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Landmark Supreme Court Environmental Judgment Quashes the National Mitigation Plan

12 August 2020

A landmark Supreme Court judgment given on 31 July 2020 quashes the National Mitigation Plan (the “Plan”) as it is non-compliant with the Climate Action and Low Carbon Development Act, 2015 (the “Act”). The Plan does not contain the specificity required for appropriate transparency in order to comply with the Act. This means the government will now need to pass a new Mitigation Plan in compliance with the Act. This new plan needs to have appropriate specificity to ensure that we meet our objective of transitioning to a low carbon climate resilient and environmental sustainable economy by the end of 2050.

In coming to this decision, the Supreme Court found that Climate change is already having a profound environmental and societal impact in Ireland and is predicted to pose further risks to the environment in the future, both in Ireland and globally. The Court, in its judgment, drew attention to the fact that the science on climate change was agreed between the parties.

In quashing the Plan, the Court found that they were not reviewing pure policy of the government. Instead, they were reviewing whether legislation as passed, i.e. the Act, was being complied with. The Court found that where legislation requires that

a plan formulated under its provisions does certain things, then the law requires that a plan complies with those obligations and the question of whether a plan actually does comply with the statute in such regard is a matter of law rather than a matter of policy.”

Therefore, a question of whether the Plan meets the specificity requirements in the Act is justiciable. The Court noted that it had quashed the Plan on a substantive review rather than a merely procedural review.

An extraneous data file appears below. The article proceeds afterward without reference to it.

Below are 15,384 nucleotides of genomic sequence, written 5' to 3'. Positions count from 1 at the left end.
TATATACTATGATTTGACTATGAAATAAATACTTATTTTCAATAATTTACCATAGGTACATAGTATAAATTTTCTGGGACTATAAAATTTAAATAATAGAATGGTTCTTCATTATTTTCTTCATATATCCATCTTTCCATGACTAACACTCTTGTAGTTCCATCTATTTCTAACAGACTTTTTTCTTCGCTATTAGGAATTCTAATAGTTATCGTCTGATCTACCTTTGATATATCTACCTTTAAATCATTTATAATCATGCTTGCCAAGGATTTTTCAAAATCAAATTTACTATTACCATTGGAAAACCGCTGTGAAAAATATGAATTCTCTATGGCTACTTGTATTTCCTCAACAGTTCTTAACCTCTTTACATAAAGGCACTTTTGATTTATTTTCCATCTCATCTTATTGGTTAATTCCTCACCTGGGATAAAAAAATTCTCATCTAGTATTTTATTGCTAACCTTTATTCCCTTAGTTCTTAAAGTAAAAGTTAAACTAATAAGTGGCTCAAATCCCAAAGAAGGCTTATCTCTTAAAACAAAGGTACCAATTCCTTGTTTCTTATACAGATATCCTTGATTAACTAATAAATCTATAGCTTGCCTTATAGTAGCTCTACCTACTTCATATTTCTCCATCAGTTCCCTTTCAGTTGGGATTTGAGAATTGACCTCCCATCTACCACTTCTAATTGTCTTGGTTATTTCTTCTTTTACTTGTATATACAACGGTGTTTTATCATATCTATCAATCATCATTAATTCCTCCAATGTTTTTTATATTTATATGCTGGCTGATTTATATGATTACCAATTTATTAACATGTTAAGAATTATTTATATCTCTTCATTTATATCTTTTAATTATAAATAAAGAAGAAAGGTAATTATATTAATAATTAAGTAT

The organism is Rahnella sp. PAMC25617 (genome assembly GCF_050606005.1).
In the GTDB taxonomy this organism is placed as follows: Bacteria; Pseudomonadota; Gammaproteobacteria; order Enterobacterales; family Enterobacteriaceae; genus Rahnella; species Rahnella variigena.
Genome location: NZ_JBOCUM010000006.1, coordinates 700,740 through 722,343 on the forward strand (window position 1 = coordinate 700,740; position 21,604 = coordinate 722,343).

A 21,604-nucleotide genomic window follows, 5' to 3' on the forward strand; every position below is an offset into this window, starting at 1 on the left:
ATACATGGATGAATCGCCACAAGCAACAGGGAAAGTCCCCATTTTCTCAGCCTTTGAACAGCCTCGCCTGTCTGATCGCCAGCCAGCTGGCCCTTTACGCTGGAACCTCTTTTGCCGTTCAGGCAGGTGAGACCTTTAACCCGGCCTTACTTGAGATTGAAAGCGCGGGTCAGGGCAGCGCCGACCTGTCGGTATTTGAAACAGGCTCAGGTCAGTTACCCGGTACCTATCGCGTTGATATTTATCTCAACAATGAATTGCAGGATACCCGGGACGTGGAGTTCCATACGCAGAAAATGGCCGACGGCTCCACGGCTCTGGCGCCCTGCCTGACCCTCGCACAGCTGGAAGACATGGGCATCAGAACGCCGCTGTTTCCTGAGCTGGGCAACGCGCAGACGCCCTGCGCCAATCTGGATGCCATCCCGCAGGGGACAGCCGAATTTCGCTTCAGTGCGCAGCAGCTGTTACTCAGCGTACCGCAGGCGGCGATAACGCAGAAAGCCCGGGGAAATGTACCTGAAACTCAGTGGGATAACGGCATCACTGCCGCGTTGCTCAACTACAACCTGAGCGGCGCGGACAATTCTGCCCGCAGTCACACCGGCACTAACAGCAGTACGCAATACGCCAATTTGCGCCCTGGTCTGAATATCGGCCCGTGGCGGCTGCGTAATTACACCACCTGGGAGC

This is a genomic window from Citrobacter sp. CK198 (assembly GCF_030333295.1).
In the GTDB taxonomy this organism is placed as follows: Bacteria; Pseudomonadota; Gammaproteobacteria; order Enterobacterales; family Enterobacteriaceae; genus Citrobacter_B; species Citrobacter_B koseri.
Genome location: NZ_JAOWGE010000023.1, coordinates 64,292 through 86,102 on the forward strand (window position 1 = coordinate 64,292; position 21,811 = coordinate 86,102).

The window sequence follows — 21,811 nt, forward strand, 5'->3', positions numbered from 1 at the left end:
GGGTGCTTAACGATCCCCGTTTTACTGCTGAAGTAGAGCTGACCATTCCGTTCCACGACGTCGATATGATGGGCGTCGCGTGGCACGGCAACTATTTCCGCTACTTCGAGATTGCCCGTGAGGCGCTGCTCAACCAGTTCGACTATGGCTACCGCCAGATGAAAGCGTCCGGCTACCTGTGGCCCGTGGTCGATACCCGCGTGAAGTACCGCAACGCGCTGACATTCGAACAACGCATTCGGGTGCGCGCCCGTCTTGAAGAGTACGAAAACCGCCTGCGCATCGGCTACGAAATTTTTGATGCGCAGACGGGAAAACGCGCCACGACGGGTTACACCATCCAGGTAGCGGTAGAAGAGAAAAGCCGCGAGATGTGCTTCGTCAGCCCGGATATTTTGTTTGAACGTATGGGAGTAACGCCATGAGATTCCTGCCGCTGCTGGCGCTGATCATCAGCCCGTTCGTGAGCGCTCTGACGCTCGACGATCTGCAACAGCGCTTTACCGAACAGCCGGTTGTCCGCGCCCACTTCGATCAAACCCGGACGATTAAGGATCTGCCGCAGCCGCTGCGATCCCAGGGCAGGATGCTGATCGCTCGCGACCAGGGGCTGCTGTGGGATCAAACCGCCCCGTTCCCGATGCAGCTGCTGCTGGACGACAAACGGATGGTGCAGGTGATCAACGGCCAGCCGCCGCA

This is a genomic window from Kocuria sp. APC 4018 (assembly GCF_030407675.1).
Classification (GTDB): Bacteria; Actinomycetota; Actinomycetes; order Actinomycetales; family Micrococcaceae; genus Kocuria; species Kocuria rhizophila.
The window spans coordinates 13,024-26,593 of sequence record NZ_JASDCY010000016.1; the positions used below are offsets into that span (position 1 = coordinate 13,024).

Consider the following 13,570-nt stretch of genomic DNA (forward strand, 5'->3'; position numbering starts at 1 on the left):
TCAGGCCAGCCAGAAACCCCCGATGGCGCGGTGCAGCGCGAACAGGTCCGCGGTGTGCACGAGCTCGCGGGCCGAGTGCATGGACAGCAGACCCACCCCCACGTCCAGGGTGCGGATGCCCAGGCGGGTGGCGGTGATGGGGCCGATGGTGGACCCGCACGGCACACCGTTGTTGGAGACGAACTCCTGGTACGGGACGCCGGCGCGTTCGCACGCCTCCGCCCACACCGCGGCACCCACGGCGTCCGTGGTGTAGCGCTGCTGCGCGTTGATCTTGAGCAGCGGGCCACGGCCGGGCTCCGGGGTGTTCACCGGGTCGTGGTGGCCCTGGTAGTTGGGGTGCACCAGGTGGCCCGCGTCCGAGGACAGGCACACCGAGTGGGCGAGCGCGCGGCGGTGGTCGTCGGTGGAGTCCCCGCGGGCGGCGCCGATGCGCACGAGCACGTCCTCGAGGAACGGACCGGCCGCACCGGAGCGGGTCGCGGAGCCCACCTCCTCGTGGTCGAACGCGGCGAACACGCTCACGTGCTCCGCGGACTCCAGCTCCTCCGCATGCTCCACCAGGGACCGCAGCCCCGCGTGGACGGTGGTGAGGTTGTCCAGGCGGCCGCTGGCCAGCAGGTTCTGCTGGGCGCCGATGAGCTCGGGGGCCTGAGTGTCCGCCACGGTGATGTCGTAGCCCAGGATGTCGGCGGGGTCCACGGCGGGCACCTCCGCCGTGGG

The Court also found that the appellant, Friends of the Irish Environment, would not have sufficient standing to enforce personal rights under the constitution or under the European Convention on Human Rights Act, 2003, which requires State bodies to comply with the European Convention on Human Rights in carrying out their functions.

The Court considered whether an un-enumerated right or “derived right” to a healthy environment is contained in the constitution. The Court concluded that although interplay of existing constitutional rights might give rise to specific obligations on the part of the State in particular circumstances, a separate right to a healthy environment does not exist. This right does not exist insofar as it does not extend beyond the right to life and the right to bodily integrity. Having a right beyond these existing rights would be deemed to be excessively vague and ill-defined.

Conclusion

The Supreme Court quashed the current National Mitigation Plan. This leaves a vacuum which will require the government to draft a new plan that complies with the provisions in the 2015 Act. In particular, such a plan needs be sufficiently specific to allow for appropriate transparency. This will allow the public to see if the plan is appropriate and sufficient to meet our objective of transitioning to a low carbon climate resilient and environmentally sustainable economy by the end of 2050.

For more information, contact a member of our Planning & Environmental team. 


The content of this article is provided for information purposes only and does not constitute legal or other advice.

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Stephanie Lodola

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